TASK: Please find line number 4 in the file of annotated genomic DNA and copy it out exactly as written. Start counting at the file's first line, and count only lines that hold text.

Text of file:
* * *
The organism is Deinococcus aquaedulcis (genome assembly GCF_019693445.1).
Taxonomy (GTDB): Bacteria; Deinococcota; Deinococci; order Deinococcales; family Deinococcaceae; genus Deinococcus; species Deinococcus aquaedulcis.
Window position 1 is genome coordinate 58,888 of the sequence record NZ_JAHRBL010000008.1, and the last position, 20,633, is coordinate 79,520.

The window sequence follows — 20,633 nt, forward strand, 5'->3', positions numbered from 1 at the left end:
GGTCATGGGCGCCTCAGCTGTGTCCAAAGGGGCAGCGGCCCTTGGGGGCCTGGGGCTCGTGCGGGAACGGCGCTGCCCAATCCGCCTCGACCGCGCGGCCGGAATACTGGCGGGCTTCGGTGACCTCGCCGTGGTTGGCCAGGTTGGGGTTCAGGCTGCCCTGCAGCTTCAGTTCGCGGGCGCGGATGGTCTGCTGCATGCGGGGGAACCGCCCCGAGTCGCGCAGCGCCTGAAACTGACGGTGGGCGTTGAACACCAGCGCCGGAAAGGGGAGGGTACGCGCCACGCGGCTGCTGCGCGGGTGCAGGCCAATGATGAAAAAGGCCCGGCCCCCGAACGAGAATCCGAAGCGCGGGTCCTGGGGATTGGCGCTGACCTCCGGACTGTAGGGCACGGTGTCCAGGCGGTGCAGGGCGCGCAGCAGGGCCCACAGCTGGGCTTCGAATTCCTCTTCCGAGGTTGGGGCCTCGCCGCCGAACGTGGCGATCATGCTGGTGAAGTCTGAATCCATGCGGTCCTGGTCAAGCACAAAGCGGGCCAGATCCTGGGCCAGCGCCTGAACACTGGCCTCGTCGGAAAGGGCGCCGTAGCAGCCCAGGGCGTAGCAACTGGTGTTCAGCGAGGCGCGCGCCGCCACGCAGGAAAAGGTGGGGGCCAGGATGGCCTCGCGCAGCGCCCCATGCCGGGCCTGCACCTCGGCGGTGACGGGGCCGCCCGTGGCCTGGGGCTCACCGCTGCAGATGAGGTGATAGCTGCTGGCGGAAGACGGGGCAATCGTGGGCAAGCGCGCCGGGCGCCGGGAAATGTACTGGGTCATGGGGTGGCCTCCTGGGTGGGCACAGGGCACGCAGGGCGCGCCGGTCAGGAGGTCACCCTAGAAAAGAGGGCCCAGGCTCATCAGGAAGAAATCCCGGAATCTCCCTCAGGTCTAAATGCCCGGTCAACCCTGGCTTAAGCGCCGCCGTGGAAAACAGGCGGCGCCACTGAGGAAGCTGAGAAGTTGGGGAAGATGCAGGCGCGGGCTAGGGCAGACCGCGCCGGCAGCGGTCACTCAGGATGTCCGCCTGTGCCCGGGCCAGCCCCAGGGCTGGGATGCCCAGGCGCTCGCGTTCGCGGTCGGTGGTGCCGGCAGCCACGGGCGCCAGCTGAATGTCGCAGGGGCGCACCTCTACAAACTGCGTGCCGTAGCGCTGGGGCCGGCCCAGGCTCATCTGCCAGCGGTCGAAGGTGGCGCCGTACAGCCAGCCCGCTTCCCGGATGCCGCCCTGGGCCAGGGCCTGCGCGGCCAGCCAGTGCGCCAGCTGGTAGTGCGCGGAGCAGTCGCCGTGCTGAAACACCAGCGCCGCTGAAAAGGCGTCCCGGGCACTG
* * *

The window sequence follows — 20,633 nt, forward strand, 5'->3', positions numbered from 1 at the left end: